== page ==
“My Lovely Sam Soon” (“My Name is Kim Sam Soon”) Series Review

“My Lovely Sam Soon” is classic K-drama comedy and a trip back to 2005, for good and for bad.

My Lovely Sam soon cover image

My Lovely Sam Soon” (aka “My Name is Kim Sam Soon“) is humorous and doesn’t waste much time on filler. Sam-Soon is an awesome heroine, an ambitious pastry chef played by the lively, likable Kim Sun Ah. The sense of humor reminds me of “Bridget Jones’ Diary” (both the novel and the movie). When a silly, awkward fist-fight breaks out between the hero and Sam-Soon’s ex, I totally expected someone to yell, “It’s a fight! It’s a real fight!”

“My Lovely Sam Soon” is also consistently funny. I laughed at the “test” that Sam-soon’s mother puts her daughters’ suitors through—it involves karaoke—and the way the ugly stuffed animal that Sam-soon wins at an arcade keeps haunting the characters later. Smaller characters are entertaining, too, like the stone-faced Secretary Yoon.

Because “My Lovely Sam Soon” was a big hit in 2005, watching it feels like seeing the ur-romantic comedy, the origin story of K-rom-com, the cells from which many subsequent K-dramas have been cloned. Sam Soon is a talented professional who makes bad decisions in love. When she meets quintessential arrogant chaebol heir Hyun Jin-Hyon, she dislikes him and embarrasses herself to boot.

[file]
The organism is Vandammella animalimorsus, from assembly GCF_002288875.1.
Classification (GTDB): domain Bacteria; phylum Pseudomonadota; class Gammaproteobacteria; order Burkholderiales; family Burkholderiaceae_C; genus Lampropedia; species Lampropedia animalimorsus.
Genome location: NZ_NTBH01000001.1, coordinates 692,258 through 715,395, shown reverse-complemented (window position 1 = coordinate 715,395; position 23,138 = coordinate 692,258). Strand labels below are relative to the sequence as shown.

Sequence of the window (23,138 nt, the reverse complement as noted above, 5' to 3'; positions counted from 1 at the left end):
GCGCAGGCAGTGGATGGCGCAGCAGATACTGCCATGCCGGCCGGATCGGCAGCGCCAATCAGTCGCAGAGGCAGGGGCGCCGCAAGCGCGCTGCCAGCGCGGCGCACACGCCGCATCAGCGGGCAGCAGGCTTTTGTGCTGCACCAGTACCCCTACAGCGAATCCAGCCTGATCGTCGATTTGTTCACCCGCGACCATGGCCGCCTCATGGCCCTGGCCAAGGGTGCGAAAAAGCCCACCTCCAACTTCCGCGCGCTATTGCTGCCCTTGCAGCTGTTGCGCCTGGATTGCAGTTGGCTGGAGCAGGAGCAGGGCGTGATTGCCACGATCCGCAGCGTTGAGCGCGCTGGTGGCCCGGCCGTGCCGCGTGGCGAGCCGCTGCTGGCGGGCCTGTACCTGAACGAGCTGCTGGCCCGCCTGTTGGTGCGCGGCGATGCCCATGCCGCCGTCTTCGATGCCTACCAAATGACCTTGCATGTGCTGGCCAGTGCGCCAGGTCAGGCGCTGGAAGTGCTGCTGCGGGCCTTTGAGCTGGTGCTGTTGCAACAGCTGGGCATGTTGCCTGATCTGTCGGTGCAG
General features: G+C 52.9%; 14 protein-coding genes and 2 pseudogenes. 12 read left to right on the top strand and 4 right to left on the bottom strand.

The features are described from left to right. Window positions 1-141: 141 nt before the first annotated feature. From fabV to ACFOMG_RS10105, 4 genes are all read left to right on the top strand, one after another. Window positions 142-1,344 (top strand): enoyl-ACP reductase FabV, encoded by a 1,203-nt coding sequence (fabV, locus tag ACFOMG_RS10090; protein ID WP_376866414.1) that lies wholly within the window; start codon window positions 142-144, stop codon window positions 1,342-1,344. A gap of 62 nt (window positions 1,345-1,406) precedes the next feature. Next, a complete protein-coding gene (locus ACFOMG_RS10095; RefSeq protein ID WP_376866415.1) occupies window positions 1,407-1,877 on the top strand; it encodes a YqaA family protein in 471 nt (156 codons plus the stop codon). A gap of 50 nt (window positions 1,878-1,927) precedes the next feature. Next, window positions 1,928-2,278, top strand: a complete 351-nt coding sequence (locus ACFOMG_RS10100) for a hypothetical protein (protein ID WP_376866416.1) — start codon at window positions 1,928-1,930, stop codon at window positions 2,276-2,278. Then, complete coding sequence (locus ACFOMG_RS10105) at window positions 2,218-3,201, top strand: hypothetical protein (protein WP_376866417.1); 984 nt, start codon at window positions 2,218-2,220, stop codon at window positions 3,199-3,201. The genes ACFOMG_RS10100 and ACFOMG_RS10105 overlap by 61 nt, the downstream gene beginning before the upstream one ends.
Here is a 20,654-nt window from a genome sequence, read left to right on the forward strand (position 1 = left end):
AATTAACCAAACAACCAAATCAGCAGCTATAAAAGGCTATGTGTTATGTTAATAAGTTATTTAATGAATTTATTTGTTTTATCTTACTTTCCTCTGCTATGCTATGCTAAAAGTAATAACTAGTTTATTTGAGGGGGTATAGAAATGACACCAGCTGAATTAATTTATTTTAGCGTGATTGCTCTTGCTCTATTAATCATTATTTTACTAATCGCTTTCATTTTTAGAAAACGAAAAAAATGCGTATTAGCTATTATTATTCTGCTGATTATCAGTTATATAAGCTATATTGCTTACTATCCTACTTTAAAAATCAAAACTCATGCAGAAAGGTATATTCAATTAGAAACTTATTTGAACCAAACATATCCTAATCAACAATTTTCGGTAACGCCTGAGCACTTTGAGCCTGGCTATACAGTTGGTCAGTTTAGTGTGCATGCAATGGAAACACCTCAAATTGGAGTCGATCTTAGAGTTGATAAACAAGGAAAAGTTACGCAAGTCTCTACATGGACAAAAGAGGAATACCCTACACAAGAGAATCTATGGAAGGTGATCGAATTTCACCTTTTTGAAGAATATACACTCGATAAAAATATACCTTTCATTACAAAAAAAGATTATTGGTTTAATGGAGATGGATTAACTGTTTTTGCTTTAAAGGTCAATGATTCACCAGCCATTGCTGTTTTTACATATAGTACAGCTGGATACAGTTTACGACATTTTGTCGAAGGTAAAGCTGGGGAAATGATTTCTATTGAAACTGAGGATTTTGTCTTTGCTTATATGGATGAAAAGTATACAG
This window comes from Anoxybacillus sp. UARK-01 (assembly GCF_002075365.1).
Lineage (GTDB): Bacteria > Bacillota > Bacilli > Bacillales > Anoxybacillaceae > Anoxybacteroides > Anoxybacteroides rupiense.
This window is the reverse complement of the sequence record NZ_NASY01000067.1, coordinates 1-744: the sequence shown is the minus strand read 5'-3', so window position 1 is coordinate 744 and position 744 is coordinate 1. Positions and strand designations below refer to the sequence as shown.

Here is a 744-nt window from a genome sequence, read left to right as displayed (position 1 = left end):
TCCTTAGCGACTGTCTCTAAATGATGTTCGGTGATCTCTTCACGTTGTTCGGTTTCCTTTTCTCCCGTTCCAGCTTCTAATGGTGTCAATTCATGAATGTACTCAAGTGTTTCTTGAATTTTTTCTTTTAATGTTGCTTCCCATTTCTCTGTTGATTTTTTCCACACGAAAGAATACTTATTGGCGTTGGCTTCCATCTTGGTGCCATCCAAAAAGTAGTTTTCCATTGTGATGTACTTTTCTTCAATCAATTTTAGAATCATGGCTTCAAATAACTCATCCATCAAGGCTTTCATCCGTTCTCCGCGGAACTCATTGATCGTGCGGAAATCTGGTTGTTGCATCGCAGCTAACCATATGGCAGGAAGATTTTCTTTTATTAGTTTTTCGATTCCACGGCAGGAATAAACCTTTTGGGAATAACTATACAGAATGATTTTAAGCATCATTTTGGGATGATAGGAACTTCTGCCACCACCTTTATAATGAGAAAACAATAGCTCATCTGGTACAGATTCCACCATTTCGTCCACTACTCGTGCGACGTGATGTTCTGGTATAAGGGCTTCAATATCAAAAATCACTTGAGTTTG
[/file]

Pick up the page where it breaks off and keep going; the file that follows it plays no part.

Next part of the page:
The road to romance involves a number of elements that will strike you as familiar if you’ve watched Korean shows, or just plain weird if you haven’t: piggyback rides, wrist drags, contract dating, a hero with a dark secret, a risk that Sam Soon’s family may lose their house for a debt that wasn’t their fault, an utterly shiftless and indecisive ex-boyfriend, and a heroine who gets sloshed and throws up on the hero.

When it aired in 2005, “My Lovely Sam Soon” earned outstanding ratings, averaging 39.6% in Seoul. More than half the population of South Korea watched the final episode. Viewers and critics praised the show for presenting a heroine who went against K-drama stereotypes by being a 29-year old professional, as well as being slightly less underweight than many heroines. If “My Lovely Sam Soon” feels unoriginal now, it’s partly because it had so much influence on subsequent female characters.


my lovely samsoon in her chef clothes
Kim Sun-Ah (left) and Hyun Bin in workplace romance “My Lovely Samsoon” (2005)

“My Lovely Sam Soon” does feature two of the most annoying plot devices ever to appear in K-dramas. The reappearing ex-girlfriend that propels much of the story’s conflict is hard to deal with. Her reasons for disappearing and breaking the hero’s heart are ridiculous even by Korean TV standards. And then there is the final episode, which starts with communication problems that are implausible no matter how hard we try to think otherwise.

Hyun Bin (left) and Kim Sun Ah in "My Lovely Samsoon" (2005)
Hyun Bin (left) and Kim Sun Ah in “My Lovely Samsoon” (2005) with the ugly stuffed animal they can’t get rid of.